"I am completely smitten with the Lunch with Books patrons...who welcomed me like a long-lost cousin. It takes two to have a successful reading: an enthusiastic presenter and an engaged audience, and boy did the stars align for us." -Marie Manilla, Still Life with Plums

"Lunch With Books is an outstanding program -- one of the best in the country." -NPR Journalist Matthew Algeo, The President is a Sick Man

"With a new book in hand, I’ve visited a lot of libraries lately, and I think the Ohio County Public Library is my all-time favorite. People are kind and welcoming, and deeply appreciate a visiting writer." -Jaimy Gordon, Lord of Misrule (National Book Award)

“I wanted the book launch to be at Lunch With Books because it is the best library book program in West Virginia and because Wheeling and the Wheeling area was centrally involved in so many of the firsts in West Virginia sports.” –Bob Barnett, Hillside Fields: A History of Sports in West Virginia

This blog is being discontinued.

This blog is being discontinued.
Please visit: www.ohiocountylibrary.org/calendar

Thursday, June 30, 2011



Andrew Carnegie called the public library “The People’s University," believing it to be an essential institution of learning for people of all ages. Today, the Ohio County Public Library seeks to continue to assist local residents in the pursuit of knowledge and education by offering a third installment in a new series of programs entitled, “The People’s University.” The new series, "American Literature," will provide an opportunity for adults to learn or refresh their knowledge of the subject. The courses are free of charge and the presenters are experienced instructors of English and literature.

The third series will offer a glimpse at the seven major periods in American Literature, along with a sampling of the work some of the most important writers from each period.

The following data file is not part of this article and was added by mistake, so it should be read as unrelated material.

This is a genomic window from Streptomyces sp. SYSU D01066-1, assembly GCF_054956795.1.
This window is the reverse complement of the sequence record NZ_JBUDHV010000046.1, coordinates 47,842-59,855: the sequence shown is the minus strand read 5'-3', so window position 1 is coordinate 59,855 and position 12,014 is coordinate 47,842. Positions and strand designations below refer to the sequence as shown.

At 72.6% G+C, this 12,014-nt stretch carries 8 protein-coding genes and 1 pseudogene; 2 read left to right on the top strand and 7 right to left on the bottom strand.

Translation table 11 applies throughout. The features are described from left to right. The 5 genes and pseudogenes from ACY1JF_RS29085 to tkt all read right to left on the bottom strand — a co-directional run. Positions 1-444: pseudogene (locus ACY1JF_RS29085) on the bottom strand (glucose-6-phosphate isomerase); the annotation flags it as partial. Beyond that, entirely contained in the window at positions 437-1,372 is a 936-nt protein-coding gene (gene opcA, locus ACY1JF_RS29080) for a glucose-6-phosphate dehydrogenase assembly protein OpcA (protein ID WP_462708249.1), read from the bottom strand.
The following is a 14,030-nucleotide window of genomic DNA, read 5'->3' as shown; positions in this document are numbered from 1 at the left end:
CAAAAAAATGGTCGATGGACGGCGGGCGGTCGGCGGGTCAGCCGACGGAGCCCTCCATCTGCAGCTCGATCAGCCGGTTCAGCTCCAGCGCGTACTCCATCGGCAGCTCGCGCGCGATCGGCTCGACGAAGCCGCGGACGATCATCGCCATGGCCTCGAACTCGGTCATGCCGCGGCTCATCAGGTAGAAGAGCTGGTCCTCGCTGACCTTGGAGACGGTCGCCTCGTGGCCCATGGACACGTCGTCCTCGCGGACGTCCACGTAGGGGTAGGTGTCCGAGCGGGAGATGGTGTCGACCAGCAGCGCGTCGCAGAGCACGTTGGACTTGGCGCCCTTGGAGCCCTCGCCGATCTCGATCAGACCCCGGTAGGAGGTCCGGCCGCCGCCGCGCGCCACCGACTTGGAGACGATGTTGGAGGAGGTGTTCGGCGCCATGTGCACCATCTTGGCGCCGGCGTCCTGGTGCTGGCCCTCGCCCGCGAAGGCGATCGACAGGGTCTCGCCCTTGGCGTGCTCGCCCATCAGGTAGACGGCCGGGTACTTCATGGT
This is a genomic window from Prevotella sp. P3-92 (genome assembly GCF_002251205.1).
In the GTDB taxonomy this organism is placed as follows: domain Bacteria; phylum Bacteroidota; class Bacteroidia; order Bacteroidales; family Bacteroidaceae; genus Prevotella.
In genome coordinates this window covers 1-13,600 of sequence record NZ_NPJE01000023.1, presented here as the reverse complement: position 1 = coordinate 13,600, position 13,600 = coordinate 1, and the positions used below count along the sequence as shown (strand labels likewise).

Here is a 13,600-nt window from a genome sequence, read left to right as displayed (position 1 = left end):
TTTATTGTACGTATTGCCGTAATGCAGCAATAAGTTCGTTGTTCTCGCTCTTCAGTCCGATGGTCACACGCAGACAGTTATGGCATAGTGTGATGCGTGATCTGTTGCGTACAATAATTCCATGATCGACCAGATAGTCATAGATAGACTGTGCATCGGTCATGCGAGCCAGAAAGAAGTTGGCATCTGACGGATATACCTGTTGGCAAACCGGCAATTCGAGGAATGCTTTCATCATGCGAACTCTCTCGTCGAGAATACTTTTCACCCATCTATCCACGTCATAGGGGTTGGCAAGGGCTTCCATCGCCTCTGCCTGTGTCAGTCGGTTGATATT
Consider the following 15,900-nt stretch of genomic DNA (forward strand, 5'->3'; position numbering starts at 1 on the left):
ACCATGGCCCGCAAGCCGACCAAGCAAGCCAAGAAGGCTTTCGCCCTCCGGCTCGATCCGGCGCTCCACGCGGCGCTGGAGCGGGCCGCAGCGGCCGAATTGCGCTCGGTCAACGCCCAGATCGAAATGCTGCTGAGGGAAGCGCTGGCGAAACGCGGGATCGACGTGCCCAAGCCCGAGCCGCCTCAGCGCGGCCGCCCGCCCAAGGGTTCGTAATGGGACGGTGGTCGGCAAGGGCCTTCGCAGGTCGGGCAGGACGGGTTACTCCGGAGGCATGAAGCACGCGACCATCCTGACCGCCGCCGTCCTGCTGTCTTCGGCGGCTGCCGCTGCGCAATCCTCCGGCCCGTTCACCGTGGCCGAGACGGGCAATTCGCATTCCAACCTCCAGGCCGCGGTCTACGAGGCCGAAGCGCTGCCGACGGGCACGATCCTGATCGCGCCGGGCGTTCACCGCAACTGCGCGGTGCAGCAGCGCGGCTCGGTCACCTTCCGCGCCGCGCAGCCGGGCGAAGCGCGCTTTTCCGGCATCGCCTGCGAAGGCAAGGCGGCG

Series 3 American Literature, Schedule

Classes meet on
Tuesday evenings @ 7:00 PM

Week 1 (July 19): Colonial Period 1607-1765
with instructor Dr. John W. Hattman, Emeritus Professor of English at West Liberty State University.

"God and His Sinners": The works of this period center on the relationship of (hu)man to God and the punishments for the inevitable human failure to obey God's rules. From the magnificent sermon "Sinners in the Hands of an Angry God" to the incredibly awful poem "Day of Doom" to the witch executions of Salem, we will explore examples of seventeenth century American literature.

Week 2 (July 26): Revolutionary Period 1765-1809 with Dr. John W. Hattman, Emeritus Professor of English at West Liberty State University.

"The Proper Study of Mankind": The Revolutionary period changes the focus from the human relationship with God to the relationship with his fellow (hu)man. Political theory and propaganda take center stage. King George III replaces the devil. We will consider the works of Jefferson, Paine, and Franklin among others.

Week 3 (August 2): Romantic Period 1809-1865 with Dr. Paul Orr, Emeritus Professor of English at Wheeling Jesuit University.

"The Essential Walt Whitman": The class will study the works of Walt Whitman, Students will learn why "Leaves of Grass." is such an important work by focusing on Whitman's Lincoln poems, including "Oh Captain! My Captain!" and "When Lilacs Last in the Dooryard Bloom'd."

Week 4 (August 9): Realistic Period 1865-1900 with Dr. David J. Thomas, Professor of English at West Liberty State University.

"The Reality of War": This presentation will be a study of the American realistic writers' various views of war. The focus will be on Walt Whitman's Drum-Taps, Howells' short story "Editha," Bierce's short story "An Occurrence at Owl Creek Bridge," and Crane's novella The Red Badge of Courage.